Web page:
Photos by Matt Starr
Gangsta Boo was the first of Da Mafia 6ix to walk into the Smith, a casual American restaurant in Manhattan’s Union Square. She beat the rest of her cohorts—DJ Paul, Koopsta Knicca, and Crunchy Black—by a solid 20 minutes. With time to kill, Boo headed straight to the bar and ordered her first of three Kettle One and Sprite mixed drinks. When the men showed up, the bottles continued to pop. DJ Paul kept it classy with a hot tea and a pinot grigio. Koopsta Knicca had a Grand Marnier paired with a glass of iced tea. And Crunchy Black sipped on a neat glass of Rémy.
Da Mafia 6ix is the 2014 reincarnation of the legendary Memphis rap group Three 6 Mafia, minus fellow founding member Juicy J. Over the last 22 years, Three 6 pioneered a cryptic southern sound that has influenced everyone from Outkast to A$AP Rocky. After years of flux in their interpersonal relationships with members coming and going, an Oscar win for the Hustle and Flow soundtrack, and the untimely death of famed rapper and DJ Paul’s brother Lord Infamous, they banded back together in 2013 under the new moniker to rekindle the wicked spirit of classic albums like When the Smoke Clears. Since then, Da Madia 6ix have released the stellar 6ix Commandments mixtape for which they are currently on a nationwide tour.
I met the group for dinner four hours before their New York tour stop. Throughout our low-key, family-style meal, Paul’s position as group leader was crystal clear. He guided the conversation, constantly double-checking that everyone at the table made smart dinner decisions. When a very quiet Koopsta ordered shrimp cocktail, Paul turned to him and said, “You know that’s cold, right?” Just checking. Later, when Koopsta ordered water Paul told him, “Make sure it’s filtered or you’re going to get sick as hell.”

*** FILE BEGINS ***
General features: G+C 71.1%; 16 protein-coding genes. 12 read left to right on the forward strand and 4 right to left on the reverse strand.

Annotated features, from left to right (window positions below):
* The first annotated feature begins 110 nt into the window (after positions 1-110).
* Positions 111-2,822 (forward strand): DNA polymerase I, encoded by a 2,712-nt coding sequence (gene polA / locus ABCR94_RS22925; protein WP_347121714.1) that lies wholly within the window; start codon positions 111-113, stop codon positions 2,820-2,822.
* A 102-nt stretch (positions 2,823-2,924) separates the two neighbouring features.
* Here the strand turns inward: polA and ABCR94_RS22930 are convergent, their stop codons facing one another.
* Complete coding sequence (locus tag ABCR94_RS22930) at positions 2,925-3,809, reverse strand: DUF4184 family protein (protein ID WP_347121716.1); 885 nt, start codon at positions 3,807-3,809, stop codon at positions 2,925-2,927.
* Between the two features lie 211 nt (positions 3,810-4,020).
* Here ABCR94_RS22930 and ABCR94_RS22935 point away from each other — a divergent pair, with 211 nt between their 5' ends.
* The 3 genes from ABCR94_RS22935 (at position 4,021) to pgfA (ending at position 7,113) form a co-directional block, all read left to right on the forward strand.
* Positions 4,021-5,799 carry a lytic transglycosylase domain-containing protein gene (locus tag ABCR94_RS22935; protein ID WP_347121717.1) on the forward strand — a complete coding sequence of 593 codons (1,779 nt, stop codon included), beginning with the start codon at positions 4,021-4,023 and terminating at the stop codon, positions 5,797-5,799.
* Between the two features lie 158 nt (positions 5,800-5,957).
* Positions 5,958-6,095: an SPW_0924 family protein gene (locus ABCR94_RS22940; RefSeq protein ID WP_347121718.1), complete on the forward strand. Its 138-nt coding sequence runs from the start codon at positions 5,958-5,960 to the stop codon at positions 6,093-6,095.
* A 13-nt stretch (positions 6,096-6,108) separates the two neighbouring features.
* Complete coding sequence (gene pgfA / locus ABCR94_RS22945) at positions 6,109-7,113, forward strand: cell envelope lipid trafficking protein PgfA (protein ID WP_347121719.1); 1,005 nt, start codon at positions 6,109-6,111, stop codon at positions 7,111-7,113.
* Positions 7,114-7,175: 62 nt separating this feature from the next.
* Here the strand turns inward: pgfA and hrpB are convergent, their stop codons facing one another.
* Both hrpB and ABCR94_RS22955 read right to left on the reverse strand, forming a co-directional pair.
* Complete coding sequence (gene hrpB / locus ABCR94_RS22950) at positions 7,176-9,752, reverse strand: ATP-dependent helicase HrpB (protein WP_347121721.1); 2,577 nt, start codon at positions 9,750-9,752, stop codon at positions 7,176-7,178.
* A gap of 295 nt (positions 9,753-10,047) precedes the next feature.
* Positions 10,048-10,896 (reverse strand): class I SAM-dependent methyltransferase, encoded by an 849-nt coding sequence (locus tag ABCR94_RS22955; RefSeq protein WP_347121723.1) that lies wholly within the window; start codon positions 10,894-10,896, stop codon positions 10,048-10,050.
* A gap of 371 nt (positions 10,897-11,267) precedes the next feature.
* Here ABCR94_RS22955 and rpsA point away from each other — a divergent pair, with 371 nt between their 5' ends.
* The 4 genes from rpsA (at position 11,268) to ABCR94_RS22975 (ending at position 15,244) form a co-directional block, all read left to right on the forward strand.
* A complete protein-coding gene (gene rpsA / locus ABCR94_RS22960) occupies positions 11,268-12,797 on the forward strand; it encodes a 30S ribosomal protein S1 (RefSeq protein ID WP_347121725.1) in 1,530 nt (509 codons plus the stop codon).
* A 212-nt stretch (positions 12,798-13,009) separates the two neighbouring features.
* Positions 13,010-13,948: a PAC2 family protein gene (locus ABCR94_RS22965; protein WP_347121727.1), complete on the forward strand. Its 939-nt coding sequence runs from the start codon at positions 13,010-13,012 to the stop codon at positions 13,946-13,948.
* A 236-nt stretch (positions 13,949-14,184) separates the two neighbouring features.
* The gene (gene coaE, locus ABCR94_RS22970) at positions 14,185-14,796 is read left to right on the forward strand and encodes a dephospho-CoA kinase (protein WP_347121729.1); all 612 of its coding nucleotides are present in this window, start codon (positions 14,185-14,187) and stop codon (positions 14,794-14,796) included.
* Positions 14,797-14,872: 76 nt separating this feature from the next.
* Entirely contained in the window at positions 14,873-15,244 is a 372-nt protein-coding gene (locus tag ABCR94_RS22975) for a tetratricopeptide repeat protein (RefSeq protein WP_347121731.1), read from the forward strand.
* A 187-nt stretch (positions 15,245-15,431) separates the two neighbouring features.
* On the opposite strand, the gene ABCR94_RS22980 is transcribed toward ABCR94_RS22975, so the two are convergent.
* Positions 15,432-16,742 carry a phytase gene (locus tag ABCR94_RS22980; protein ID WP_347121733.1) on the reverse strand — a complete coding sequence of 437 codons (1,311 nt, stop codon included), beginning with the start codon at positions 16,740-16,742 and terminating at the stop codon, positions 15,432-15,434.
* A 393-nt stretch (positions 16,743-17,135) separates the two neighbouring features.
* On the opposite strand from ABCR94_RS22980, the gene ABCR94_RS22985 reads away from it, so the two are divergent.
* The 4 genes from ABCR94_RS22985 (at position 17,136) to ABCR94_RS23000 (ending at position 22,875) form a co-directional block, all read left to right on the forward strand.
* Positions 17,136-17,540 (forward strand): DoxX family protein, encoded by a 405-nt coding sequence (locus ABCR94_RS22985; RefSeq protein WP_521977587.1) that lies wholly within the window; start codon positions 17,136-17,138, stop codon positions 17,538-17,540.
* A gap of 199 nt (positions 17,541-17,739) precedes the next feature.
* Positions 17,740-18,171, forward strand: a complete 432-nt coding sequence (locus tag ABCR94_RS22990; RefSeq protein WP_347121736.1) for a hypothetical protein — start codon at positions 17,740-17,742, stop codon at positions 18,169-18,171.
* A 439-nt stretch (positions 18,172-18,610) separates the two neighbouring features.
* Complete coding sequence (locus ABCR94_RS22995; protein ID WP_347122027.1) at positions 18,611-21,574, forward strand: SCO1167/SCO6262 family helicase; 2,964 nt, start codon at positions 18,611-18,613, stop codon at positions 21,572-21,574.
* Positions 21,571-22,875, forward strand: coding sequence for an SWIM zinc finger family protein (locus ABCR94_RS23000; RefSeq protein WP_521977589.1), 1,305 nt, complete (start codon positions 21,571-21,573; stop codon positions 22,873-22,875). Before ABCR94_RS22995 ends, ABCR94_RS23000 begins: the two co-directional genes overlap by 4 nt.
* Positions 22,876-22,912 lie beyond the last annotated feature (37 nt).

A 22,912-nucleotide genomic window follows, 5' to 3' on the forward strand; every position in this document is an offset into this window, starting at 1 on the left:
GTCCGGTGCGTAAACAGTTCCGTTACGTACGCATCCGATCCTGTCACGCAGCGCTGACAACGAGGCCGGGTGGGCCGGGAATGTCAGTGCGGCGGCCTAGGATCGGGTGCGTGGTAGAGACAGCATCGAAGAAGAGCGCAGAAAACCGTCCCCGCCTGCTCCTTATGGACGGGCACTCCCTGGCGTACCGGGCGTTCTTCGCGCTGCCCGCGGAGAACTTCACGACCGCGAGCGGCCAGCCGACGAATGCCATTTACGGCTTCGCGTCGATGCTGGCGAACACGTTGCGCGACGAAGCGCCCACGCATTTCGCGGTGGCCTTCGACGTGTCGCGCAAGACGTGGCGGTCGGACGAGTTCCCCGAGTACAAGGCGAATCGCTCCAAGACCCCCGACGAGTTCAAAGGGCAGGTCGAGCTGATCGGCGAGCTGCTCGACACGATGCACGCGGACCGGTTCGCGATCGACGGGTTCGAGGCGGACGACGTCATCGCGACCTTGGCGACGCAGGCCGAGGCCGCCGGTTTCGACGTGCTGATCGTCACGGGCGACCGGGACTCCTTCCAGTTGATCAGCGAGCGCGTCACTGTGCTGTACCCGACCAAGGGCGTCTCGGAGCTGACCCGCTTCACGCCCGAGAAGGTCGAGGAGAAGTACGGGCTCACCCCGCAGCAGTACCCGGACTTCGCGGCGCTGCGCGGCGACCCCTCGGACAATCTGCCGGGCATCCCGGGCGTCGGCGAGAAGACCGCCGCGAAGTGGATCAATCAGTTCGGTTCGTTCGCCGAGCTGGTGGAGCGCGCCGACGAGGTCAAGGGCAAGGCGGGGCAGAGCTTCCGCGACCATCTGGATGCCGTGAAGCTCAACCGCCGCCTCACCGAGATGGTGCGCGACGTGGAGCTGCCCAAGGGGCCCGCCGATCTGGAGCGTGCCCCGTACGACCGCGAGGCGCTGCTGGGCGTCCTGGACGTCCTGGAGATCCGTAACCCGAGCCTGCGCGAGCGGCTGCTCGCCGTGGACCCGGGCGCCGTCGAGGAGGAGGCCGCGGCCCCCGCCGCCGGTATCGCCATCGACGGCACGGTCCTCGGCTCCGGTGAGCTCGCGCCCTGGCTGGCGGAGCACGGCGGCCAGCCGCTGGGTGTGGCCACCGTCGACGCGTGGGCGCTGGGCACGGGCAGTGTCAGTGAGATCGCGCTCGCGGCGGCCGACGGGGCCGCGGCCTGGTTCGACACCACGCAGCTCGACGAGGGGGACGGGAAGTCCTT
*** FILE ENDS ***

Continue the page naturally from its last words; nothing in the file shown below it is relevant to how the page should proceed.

Four hours after our interview, I saw the band take the stage at Webster Hall. It was both shocking and comforting to see the crew transform from courteous old friends into ominous rappers wrecking shit. There was a ferocious energy in the air. One single dread-headed fan was so turnt up, he formed a mosh pit by himself, forcing a lonely circle around the front of the stage to solo-thrash. When he looked up and realized that he was alone in the center, the dread-head turned toward the stage and dapped a smiling DJ Paul. That is the kind of visceral reaction this group of legendary hip-hop vets can still create—it’s professional, honest, and a whole lot of fun.
VICE: How has it been being together 24/7 again?
DJ Paul: We just had to get used to being on the road every day. The worst part about this tour is that we’d be in 16-below-degree weather that none of us are used to.
Gangsta Boo: I think that killed our brains. We’re tropical people.
You should’ve waiting until the summer for the tour.